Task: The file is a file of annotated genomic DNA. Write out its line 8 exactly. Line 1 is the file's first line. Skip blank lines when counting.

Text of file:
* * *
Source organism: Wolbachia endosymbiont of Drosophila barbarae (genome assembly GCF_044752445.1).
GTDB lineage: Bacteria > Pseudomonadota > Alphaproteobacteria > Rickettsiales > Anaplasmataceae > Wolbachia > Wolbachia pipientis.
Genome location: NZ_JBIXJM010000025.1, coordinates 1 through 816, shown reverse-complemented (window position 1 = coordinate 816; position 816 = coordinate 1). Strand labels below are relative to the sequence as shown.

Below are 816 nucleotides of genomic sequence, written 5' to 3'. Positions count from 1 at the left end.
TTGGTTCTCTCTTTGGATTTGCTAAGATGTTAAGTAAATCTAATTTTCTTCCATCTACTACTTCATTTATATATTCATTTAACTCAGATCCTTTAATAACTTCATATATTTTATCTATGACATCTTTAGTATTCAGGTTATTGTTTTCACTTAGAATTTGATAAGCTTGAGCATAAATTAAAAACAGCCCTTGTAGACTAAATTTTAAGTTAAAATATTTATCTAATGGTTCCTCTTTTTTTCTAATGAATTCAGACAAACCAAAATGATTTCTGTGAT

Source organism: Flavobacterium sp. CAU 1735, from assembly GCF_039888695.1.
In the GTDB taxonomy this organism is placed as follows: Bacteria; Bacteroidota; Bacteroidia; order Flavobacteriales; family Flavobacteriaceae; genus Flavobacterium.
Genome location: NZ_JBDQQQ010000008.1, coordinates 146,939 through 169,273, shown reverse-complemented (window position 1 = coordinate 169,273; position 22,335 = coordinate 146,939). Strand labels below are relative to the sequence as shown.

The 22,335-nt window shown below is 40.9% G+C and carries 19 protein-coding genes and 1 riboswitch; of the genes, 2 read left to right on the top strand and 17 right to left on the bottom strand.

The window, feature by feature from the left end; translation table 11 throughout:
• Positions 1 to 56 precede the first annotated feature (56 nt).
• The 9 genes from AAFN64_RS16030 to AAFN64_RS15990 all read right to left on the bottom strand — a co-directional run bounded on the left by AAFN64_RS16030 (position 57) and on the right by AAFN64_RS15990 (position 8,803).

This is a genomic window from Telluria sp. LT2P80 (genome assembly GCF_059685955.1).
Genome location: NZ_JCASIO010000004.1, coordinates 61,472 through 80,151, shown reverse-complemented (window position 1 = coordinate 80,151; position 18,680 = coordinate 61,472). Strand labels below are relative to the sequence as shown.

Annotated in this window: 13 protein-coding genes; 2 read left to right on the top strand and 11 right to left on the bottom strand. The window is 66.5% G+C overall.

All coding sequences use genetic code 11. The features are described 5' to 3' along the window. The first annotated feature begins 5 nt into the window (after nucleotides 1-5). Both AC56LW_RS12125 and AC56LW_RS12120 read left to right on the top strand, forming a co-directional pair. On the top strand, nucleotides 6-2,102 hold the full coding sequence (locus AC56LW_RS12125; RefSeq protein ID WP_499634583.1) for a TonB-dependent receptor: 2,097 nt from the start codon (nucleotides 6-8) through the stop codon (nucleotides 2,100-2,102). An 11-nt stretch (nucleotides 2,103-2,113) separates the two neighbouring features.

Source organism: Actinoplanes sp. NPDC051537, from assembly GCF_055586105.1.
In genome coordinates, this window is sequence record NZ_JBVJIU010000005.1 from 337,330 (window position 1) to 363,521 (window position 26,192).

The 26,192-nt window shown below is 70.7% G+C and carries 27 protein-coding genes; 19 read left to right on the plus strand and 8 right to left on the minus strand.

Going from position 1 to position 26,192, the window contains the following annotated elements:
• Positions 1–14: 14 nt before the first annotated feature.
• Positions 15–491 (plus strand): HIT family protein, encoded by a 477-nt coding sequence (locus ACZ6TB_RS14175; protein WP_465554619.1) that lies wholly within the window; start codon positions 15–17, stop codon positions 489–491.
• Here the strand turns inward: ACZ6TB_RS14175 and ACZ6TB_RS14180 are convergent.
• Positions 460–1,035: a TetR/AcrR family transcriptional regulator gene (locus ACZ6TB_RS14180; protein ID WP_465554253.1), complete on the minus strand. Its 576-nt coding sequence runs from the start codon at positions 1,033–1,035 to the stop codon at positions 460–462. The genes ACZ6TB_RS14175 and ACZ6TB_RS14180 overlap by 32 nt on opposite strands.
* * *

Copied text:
Genome location: NZ_JBDQQQ010000008.1, coordinates 146,939 through 169,273, shown reverse-complemented (window position 1 = coordinate 169,273; position 22,335 = coordinate 146,939). Strand labels below are relative to the sequence as shown.